The Cause of Ireland and Its Relation the the League of Nations

The Cause of Ireland and Its Relation the the League of Nations : Statement by Hon. W. Bourke Cockran, Before the Committee of Foreign Relations of the United States Senate, Saturday, August 30, 1919 (Classic Reprint)

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Excerpt from The Cause of Ireland and Its Relation the the League of Nations: Statement by Hon. W. Bourke Cockran, Before the Committee of Foreign Relations of the United States Senate, Saturday, August 30, 1919 At this time while prosperity was returning apace, and prospects brightening steadily, the British Government undertook to pass a measure of home rule, encouraged doubtless by the excellent use which the Irish people had been making of their land. This measure did not in fact provide for home rule at all. The body it proposed to create was not a parliament but a commission to propose measures for the English Parliament. Certain subjects were rele gated to this new body, but the power of the English Parliament over it was supreme - so complete that not merely was the right reserved to set aside any act which the Irish Parliament might pass, but where that Parliament had acted on a subject entirely within its jurisdiction the British Parliament was free to pass a different act, and this act of the Imperial Body was to prevail as the supreme law of the land. Here surely was a measure which the most radical English opponent of Irish home rule could well have afforded to accept. Though it did not establish an Irish Government in any sense of the word, yet the Irish representatives who then appeared to speak for the majority of the people accepted it. And there was every reason to believe that its enactment might effect a complete settlement of this difficulty which for centuries had disturbed the peace of mankind. But a number of Ulsterites, encouraged by leading politicians of England - openly by all the Tories and secretly by many of the so-called Liberals - resolved to resist by arms the establishment of anything resembling a government in Ireland even though the limitations of its powers reduced it to little more than a shadow or simula crum of government. These men were among the most prominent of the community. They organized regiments, paraded them in public reviews, and audaciously imported stands of, arms to be employed against the British Government if it undertook to enforce a home-rule act. About the Publisher Forgotten Books publishes hundreds of thousands of rare and classic books. Find more at www.forgottenbooks.com This book is a reproduction of an important historical work. Forgotten Books uses state-of-the-art technology to digitally reconstruct the work, preserving the original format whilst repairing imperfections present in the aged copy. In rare cases, an imperfection in the original, such as a blemish or missing page, may be replicated in our edition. We do, however, repair the vast majority of imperfections successfully; any imperfections that remain are intentionally left to preserve the state of such historical works.show more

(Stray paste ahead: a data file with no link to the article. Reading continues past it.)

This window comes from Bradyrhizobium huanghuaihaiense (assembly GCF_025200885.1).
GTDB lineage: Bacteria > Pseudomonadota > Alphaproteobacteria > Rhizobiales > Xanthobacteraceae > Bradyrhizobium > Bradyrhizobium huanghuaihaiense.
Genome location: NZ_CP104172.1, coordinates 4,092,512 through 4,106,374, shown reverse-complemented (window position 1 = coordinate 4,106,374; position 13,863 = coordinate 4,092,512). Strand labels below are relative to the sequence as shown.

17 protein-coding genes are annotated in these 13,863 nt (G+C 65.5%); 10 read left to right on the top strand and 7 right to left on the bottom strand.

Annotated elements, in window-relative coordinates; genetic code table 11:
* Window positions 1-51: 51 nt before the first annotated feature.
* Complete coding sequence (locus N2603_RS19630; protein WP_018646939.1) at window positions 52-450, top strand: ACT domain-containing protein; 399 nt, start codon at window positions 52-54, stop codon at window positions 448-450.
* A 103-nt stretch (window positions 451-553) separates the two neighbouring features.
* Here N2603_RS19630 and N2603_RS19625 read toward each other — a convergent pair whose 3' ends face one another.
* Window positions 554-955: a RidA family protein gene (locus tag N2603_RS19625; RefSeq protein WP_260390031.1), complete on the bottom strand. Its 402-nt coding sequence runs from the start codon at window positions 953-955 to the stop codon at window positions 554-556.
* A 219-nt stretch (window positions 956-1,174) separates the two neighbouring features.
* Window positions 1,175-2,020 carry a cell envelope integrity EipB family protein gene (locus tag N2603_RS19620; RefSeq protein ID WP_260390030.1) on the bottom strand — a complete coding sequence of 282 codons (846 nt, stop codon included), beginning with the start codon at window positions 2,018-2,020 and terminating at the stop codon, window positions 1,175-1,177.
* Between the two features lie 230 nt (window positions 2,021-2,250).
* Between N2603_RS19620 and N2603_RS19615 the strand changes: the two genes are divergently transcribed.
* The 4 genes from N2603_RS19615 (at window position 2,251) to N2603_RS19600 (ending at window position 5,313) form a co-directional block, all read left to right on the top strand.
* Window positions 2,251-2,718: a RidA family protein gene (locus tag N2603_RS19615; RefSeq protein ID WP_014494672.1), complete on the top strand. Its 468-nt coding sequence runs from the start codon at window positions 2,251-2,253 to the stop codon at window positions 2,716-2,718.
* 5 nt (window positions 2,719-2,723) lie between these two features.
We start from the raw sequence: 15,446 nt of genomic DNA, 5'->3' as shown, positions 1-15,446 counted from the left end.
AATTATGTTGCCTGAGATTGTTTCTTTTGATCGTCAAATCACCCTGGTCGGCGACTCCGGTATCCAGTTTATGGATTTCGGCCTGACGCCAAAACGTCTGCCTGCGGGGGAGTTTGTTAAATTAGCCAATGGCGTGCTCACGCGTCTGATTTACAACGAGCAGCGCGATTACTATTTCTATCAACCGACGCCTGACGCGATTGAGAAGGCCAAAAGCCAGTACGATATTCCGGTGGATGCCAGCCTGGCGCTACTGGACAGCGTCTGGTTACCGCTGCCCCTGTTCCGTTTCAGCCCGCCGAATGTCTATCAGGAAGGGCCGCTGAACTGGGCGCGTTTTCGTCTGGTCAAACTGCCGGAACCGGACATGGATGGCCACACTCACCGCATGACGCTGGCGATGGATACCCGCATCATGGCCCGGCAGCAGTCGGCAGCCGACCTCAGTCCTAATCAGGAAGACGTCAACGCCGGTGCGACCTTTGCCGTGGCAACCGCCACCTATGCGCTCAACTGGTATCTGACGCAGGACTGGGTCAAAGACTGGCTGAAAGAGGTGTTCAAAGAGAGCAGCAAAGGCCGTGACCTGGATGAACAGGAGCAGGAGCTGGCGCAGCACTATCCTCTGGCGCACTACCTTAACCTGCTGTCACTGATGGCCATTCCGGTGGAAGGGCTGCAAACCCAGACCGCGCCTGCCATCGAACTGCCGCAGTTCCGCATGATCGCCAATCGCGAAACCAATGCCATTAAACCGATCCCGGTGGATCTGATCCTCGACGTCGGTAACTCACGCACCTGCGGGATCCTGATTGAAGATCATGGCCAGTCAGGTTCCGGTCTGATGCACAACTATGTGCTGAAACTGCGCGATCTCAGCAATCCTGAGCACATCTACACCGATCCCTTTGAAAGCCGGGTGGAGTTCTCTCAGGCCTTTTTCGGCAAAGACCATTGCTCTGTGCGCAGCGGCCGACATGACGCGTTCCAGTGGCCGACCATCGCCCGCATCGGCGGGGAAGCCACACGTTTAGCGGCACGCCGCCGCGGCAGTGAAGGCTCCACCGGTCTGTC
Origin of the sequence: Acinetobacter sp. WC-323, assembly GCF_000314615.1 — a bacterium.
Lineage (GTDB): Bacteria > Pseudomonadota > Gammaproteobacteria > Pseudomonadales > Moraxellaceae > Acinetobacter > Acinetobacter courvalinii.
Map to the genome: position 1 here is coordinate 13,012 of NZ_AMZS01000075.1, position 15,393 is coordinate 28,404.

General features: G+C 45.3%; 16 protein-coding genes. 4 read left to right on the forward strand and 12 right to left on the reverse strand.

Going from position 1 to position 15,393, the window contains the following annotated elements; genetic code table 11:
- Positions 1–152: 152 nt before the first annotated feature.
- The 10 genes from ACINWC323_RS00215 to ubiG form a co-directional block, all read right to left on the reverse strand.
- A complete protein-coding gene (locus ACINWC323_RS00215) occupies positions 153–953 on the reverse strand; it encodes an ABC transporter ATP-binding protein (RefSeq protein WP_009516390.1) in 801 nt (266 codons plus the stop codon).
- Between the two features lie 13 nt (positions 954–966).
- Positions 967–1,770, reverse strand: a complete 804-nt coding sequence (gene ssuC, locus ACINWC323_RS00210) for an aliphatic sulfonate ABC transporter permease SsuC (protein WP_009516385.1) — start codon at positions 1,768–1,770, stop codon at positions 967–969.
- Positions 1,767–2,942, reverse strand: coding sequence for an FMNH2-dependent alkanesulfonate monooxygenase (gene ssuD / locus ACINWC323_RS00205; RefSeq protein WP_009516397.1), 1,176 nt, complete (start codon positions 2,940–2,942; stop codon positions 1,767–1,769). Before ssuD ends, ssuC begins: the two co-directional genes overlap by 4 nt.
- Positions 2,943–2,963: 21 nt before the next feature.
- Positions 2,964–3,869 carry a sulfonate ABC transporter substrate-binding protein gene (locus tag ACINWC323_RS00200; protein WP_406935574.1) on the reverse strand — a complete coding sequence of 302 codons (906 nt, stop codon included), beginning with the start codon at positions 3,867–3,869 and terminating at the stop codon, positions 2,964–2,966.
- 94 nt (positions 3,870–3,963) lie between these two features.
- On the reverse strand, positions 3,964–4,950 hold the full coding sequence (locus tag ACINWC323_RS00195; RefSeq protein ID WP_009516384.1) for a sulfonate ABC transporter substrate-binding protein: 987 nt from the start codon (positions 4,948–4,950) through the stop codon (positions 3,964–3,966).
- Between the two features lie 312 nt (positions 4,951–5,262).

Product details

  • Paperback | 26 pages
  • 152 x 229 x 1mm | 50g
  • Forgotten Books
  • United States
  • English
  • , black & white illustrations
  • 0243259689
  • 9780243259687